The butterfly tree, Melicope elleryana's spectacular blooms are sending the rainbow lorikeets into a spin. The high protein nectar of the flowers is a favourite of many birds.
A the moment the Pied Imperial pigeons do not need to fly far from their nesting trees in the swamp, they are spending most of their days lazily plucking the bright purple fruits of the damson plum before jumping onto the nearby Leichhardt tree for a change of diet.
Already the fruits of the Leichhardt tree
Nauclea orientalis are ripe and when the pigeons want a change of diet they join the metallic starlings
for dinner on the tree.
This week I counted over 20 endangered little terns near the Coquette Point rookery. Unfortunately officers of the Cassowary Coast Council's Environment Department still have not repaired the 'no dog' sign at the beginning of the beach walking track. No signage has been placed on the rookery even though we were told that it would be erected at the beginning of the tern breeding season.
Although it is an offence to cause disturbance to shorebirds and their habitat and hefty on-the-spot penalties apply there are no signs to warn or advise beach goers of this fact and no officials are monitoring what is happening. 
As well as the little terns I also saw
lesser crested terns, crested terns and gull-billed terns all feeding on the sand spit and showing mating behaviour by offering bait fish to a partner while exhibiting full breeding plumage.
This large crested tern braced his back to
the wind and stretched his wings wide in order to dry out after a fishing expedition. In full breeding plumage his shaggy black crest was blown erect like a mow hawk hair-do.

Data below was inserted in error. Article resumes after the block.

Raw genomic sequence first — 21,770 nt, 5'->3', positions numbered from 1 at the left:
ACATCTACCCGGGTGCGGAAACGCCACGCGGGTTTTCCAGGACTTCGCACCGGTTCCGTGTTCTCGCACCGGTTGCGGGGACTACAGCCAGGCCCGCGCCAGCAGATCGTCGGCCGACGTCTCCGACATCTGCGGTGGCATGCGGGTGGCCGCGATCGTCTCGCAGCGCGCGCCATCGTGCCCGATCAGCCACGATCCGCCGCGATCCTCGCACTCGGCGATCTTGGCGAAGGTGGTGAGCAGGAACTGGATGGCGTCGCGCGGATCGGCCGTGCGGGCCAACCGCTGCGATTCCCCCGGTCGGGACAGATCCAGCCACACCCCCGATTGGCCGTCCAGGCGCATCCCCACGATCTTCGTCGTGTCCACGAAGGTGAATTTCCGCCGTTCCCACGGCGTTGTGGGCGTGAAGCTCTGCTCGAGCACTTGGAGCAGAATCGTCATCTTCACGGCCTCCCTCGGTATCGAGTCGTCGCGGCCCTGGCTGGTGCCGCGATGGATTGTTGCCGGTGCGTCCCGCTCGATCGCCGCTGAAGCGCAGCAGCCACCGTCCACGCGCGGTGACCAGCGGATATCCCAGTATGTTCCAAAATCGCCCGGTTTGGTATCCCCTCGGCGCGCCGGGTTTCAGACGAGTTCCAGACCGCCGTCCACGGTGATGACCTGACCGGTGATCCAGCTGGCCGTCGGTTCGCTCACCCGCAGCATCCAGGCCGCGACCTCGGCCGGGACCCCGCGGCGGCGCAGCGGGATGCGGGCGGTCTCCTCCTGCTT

I counted ten gull billed terns resting with the crested terns on the sand bar. Above a gull billed tern in the foreground and
a crested tern behind.
 Five red knots were pushing their bills into the soft mud to find a crustacean meal. 
Whimbrels and sand plovers were  racing to catch small ghost crabs skimming on the damp sand.
As the incoming tide swirled around the
rocks little egret stood with his feet braced in the mud and waited for a meal of bait fish. When
the tide changes the shorebirds feast.
On Thursday my friends James and Loha exchanged wedding vows in the beach house on my front lawn. Some years ago James and Loha came to Innisfail from the Tokelau Islands in the Eastern Pacific. After the wedding we enjoyed traditional dancing and feasting.
Coquette Point echoed to the happy songs,
dancing and laughter of the young people of James and Loha's families: it was a wonderful day.
While Christmas brought us two days of good rain, cyclone Freda over the Solomon Islands today and together with a large high in the Bight is expected to send a firm ridge up the eastern coast and heavy rain and strong winds are expected over the New Year period. The cyclone will move south and not impact the Queensland coast.  Our dusty brown lawns will soon grow green again.
Martin took the dory out to the reef fishing today and reported the sea surface temperature was very hot at 31degrees. He saw a very large hump-back whale on the outer reef. He also saw exceptional numbers of large sharks of various species: more sharks than he had ever seen before, he said.
Christmas and New Year is a time for feasting and Major skink found some Christmas cake I had left out and I think he over indulged.
Enjoy the New Year festivities in moderation and see you next year,
Yvonne c.

No comments:

Post a Comment